Managing conflict in the workplace before it turns toxic

I am the founder of Humanist Learning Systems. I teach how to stop bullying and harassment in the workplace using behavioral science and a focus on dignity and compassion.

What needs to be done? 

First – understand that is totally ok to disagree in the workplace. What isn’t ok – is to turn a disagreement into a conflict.  Disagreements are things you discuss and work through to get to a good solution to whatever the problem is. Conflict is when you decide to not like the person you disagree with and instead of solving the problem, you fight them. Conflict is actually an irrational and emotional response to what should be – just – normal problem solving 101.  People who routinely respond to disagreement by turning into a conflict – either need to be taught collaborative problem solving so they don’t jump to conflict, or they need to be let go so that the people capable of rational collaborative problem solving – can get on with it!

Who needs to handle it? 

The managers do. If a conflict arises in a work team, there are a few things that could be happening. It’s up to the manager/leader to figure out what is going on and help redirect the team out of conflict into collaborative problem solving. IF that is even possible. Because – sometimes it’s not possible.  So – what are the things that could be going on?  Welll.

1. You could have a disagreement and the people don’t have the skills or a tie breaker to make a decision so the team can move forward. In which case- make a decision and help the team move forward.
2. You could have a personality that is sensitive and through past experience assumes disagreements are conflicts and so enter fight mode instead of collaborative problem solving mode.  In which case the manager can help coach them into collaborative problem solving.
3. You could have a bullying masquerading as conflict. In which case, you need to figure that out – and get rid of the bully. Bullying is NOT conflict. It’s not a fight. Bullying is bullying. It is one person harassing another person – for no good reason. They might rationalize doing this as – they are in a conflict as if that makes inappropriate harmful behavior ok  - which it doesn’t. Harassment/bullying serves no legitimate purpose.  How can you tell if it is conflict or bullying? By redirecting people into collaborative problem solving.  People who can move into collaborative problem solving are capable of it. Bullies – usually can’t – because the problem isn’t a disagreement. It’s that one is harassing the other because they can. Just – don’t allow the behavior and the person who is doing it – needs to be let go if they continue.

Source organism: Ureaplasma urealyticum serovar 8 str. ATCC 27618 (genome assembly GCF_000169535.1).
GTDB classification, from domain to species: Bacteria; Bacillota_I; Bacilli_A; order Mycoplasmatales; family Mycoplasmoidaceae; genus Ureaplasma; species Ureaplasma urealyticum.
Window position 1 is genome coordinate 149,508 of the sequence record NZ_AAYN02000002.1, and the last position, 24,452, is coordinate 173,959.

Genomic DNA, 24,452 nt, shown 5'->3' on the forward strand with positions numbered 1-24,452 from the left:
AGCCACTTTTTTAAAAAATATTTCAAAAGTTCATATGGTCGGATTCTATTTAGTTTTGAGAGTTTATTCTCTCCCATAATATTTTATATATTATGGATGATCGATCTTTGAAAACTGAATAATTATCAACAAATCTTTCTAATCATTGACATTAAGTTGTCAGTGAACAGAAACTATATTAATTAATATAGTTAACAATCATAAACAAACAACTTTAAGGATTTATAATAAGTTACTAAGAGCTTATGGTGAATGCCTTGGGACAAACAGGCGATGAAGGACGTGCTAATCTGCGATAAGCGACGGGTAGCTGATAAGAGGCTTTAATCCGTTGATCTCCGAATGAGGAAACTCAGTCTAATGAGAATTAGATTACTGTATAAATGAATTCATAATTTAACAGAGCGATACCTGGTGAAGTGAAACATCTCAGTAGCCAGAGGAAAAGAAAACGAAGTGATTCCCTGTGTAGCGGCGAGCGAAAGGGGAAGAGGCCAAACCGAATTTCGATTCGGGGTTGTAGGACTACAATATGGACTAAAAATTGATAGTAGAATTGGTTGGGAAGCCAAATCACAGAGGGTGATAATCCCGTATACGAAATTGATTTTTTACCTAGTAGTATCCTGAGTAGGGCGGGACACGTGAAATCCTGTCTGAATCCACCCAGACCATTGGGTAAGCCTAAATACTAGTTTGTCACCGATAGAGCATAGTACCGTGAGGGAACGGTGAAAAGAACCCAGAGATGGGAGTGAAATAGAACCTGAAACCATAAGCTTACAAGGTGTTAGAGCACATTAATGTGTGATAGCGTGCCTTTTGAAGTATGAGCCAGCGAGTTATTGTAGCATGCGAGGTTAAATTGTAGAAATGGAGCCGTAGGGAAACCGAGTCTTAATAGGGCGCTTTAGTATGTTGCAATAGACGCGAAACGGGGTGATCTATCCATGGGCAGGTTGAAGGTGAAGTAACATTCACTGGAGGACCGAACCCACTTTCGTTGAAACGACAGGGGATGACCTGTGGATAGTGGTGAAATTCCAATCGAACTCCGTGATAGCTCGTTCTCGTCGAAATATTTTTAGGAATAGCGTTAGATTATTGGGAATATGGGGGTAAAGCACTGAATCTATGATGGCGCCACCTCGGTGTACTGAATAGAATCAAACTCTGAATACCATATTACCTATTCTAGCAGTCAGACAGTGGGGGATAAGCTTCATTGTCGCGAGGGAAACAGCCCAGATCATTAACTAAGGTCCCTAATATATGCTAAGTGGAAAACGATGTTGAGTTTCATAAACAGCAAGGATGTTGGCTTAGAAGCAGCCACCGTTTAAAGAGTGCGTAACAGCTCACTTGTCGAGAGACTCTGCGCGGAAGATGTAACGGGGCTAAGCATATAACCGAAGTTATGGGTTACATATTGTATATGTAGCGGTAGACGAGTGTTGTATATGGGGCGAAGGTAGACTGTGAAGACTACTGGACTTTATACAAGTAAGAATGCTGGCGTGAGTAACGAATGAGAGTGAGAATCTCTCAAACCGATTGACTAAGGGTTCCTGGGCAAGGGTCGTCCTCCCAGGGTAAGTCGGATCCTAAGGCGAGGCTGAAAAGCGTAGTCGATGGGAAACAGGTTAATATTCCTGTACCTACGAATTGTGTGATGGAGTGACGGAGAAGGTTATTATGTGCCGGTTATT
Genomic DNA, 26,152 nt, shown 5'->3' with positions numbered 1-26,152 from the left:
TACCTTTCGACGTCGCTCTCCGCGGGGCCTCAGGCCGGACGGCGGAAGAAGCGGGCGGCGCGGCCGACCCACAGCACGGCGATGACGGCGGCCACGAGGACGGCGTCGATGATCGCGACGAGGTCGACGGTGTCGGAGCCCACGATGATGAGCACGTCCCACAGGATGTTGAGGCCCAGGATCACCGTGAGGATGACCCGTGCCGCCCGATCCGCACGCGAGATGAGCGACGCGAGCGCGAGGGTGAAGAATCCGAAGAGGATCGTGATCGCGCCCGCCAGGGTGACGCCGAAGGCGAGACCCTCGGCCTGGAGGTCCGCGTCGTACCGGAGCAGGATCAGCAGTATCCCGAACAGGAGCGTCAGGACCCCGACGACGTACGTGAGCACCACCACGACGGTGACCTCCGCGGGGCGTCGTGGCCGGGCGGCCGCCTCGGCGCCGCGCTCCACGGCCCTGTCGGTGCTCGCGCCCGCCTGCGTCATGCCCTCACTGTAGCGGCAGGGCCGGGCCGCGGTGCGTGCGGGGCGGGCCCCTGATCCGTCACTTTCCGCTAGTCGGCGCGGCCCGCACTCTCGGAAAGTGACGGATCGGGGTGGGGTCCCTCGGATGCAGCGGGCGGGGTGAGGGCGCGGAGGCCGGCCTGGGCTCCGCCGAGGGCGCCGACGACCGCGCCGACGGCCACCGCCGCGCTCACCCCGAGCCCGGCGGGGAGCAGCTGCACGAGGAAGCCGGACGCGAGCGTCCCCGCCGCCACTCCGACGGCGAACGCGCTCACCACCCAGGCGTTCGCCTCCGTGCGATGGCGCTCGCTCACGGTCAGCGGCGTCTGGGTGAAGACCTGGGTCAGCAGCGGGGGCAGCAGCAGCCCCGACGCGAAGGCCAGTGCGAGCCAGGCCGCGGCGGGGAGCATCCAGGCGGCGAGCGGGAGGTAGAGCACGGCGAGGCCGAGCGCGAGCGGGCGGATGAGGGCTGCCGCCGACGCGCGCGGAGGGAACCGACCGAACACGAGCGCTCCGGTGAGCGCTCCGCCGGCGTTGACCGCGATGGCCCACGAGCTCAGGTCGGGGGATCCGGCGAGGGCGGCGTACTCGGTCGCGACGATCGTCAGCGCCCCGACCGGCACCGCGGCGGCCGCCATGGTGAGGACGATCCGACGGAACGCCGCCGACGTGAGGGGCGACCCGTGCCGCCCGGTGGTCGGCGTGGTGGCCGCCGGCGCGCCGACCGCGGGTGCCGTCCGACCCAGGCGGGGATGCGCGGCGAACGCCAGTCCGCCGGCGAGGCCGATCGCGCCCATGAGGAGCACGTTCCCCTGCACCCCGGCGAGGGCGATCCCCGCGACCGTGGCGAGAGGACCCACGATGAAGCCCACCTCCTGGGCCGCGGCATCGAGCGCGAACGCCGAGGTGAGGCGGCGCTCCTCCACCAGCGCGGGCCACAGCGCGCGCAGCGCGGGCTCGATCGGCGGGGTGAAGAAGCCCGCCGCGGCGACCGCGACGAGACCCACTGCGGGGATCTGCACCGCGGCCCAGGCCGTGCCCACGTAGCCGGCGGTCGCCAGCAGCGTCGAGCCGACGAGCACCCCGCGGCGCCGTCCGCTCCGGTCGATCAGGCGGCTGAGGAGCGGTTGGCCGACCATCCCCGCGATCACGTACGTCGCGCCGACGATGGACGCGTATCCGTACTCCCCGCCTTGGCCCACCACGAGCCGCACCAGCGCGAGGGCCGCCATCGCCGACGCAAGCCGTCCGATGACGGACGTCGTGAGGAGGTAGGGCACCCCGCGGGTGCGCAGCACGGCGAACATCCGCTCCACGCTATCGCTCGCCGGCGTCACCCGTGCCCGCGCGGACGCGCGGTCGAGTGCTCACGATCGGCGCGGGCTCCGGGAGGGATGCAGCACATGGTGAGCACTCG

What issues commonly trigger conflict that lead to bullying, intimidation, harassment, etc.

This question is framed wrong.  Conflict isn’t bullying and doesn’t lead to bullying. Bullies excuse their behavior by saying – they are in a conflict – as if that justifies their behavior. It doesn’t. People in conflict – can be talked down into collaborative problem solving. If someone is a bully and they are using conflict to hide what they are doing – then nothing actually triggers this to become bullying/intimidation/harassment. It already is bullying/intimidation/harassment and it’s inappropriate in the workplace.  Heck – it’s inappropriate to turn a disagreement into a conflict. Bullying and rationalizing it as a conflict – is just – really horridly not ok.   Can bullying/harassment/intimidation escalate?  Of course it can. And it will. That escalation is one of the ways managers can know – this isn’t a conflict. It’s bullying. Because – normal people – when they have a disagreement and start to move into conflict – can easily be redirected to collaborative problem solving if they have support for that. People who bully, will bully more and escalate. It’s literally predicted to occur in bullying/harassment situations.